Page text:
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A young girl uses an iPad to play with the Sphero Mini Golf robot. The golf ball moves by a coded path, or different drive modes in an app.
(Sphero Inc./Courtesy photo
A young girl uses an iPad to play with the Sphero Mini Golf robot. The golf ball moves by a coded path, or different drive modes in an app. (Sphero Inc./Courtesy photo

Sphero Inc., a Boulder-based robotics company, aims to give young students their best shot at learning though a mini golf robot.

The company announced today that it added Sphero Mini Golf to its Mini Sports collection, a programmable robot geared toward at-home and classroom learning.

What Sphero Mini Golf aces is its wide-range of capabilities, said Amanda Vaden, integrated communications manager for Sphero.

The robot is a round ball with a removable shell that looks like a golf ball with colorful LED lights. But rather than hitting it with a golf club, it’s controlled through drive modes. By using an app, users can control the ball with a virtual joystick, a virtual “slingshot” or tilting a device.

Do-it-yourself golf courses built with at-home objects can be navigated through a coded path in the Sphero Edu app for iOS, Android and Kindle computer devices. The app has guided STEAM activities and lessons.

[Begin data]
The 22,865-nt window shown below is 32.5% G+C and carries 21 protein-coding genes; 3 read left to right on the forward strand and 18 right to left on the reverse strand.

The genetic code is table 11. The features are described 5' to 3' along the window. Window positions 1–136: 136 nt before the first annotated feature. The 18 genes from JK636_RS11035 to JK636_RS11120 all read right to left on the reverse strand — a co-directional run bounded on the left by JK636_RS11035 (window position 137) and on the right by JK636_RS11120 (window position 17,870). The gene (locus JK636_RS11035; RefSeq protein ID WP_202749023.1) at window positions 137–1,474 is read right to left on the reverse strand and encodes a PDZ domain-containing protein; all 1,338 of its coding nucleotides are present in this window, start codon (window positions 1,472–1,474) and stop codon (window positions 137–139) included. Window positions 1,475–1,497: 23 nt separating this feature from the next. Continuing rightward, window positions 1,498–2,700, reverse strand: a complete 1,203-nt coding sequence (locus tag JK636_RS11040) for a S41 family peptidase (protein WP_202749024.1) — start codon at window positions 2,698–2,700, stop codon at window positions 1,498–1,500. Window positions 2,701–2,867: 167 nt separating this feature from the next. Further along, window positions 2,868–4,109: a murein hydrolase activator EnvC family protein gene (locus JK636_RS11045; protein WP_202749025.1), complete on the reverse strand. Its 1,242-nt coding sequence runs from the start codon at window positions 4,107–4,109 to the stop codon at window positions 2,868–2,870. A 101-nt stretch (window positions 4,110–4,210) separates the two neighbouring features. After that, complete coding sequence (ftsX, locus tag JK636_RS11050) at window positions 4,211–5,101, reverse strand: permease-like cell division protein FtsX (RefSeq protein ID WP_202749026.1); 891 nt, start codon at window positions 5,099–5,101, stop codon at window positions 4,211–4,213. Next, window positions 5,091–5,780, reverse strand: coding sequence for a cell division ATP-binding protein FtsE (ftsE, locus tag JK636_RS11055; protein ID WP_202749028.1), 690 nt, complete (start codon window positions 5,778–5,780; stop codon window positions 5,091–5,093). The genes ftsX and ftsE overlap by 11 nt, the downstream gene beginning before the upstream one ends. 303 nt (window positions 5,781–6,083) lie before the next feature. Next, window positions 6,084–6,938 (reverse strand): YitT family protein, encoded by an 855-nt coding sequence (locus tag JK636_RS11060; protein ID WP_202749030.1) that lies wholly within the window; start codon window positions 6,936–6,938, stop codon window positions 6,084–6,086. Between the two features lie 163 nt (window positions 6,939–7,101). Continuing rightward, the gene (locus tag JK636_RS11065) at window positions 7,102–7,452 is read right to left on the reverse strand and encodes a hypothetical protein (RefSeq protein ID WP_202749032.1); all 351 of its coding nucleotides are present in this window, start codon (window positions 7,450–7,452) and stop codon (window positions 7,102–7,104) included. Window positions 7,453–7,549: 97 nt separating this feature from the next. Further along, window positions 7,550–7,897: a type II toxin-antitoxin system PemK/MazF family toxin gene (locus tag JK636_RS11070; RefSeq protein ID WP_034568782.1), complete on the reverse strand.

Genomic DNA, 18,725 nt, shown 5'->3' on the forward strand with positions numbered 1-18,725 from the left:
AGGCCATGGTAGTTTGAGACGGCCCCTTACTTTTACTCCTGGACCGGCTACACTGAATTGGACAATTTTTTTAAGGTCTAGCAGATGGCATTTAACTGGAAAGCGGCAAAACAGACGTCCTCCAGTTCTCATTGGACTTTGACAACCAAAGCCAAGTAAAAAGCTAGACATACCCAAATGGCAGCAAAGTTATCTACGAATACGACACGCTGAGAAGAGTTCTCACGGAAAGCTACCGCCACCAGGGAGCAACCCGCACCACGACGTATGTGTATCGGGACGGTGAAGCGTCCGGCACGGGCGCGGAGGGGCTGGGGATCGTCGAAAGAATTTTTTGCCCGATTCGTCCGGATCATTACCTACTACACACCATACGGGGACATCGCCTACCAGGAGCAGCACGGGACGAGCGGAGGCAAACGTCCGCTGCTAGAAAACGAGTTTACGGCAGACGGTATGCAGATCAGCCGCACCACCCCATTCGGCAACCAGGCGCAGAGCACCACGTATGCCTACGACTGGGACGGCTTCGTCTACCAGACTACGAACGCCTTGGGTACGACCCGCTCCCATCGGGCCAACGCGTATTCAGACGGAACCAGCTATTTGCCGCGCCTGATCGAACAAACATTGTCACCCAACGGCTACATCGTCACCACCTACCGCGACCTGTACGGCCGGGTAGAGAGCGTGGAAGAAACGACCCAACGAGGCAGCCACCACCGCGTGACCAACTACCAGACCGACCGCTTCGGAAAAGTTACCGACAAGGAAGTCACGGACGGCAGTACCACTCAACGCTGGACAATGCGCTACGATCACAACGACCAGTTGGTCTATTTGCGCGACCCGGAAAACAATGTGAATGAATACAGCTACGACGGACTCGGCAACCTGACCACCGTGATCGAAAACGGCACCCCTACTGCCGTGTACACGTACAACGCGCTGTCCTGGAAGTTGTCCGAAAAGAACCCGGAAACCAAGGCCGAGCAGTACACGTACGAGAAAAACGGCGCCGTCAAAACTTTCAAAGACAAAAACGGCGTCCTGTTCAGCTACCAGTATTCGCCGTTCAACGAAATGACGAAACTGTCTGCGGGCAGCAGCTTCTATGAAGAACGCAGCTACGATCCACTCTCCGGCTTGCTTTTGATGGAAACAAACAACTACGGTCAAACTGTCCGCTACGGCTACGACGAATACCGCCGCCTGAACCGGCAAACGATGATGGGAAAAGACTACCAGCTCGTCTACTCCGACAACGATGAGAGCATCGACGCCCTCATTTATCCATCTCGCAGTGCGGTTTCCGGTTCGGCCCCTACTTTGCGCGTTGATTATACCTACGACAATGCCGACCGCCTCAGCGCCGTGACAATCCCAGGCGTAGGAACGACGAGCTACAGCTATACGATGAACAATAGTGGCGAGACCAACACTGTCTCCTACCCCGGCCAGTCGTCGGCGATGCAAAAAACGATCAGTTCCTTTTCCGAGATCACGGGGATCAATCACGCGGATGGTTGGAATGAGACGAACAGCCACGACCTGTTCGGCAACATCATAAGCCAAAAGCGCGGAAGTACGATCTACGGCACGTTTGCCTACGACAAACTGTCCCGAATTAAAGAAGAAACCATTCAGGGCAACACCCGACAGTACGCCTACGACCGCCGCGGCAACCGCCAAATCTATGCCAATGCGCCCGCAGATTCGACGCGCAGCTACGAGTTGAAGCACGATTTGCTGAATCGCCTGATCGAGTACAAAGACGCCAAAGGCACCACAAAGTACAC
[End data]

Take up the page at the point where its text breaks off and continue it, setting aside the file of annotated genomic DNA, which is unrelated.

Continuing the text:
“What we really liked about this product, especially today, is that it is inspiring kids to go out and create their own golf courses,” Vaden said.

The golf ball bot can also be used as a controller for the Sphero Play app, which is on the Apple, Google Play and Kindle store. By moving and rotating the ball by hand, users can play different video games, including car racing or a game similar to the classic-arcade game “Asteroids.”

Vaden said that Sphero’s mission is to prepare “the creators of tomorrow,” as science and technology careers are lucrative and growing. According to the U.S. Bureau of Labor Statistics, employment in computer and information technology occupations are projected to expand faster than the average of other industries. It’s estimated to grow 11% from 2019 to 2029.

As of May 2019, the median annual wage for computer and information technology occupations was $88,240, according to BLS. That more than doubles the median annual wage for all occupations of $39,810.

Vaden said STEM, or STEAM, education is “future-proofing kids to be ready for the careers of tomorrow.”

“But what you don’t necessarily hear all the time is that there’s a lot of softer skills that are cultivated through STEM education as well,” she added.

Vaden said that STEM learning also helps grow social skills in “the Four Cs,” a common term among educators that stands for critical thinking, creative thinking, communicating and collaborating.

© 2020 BizWest Media LLC

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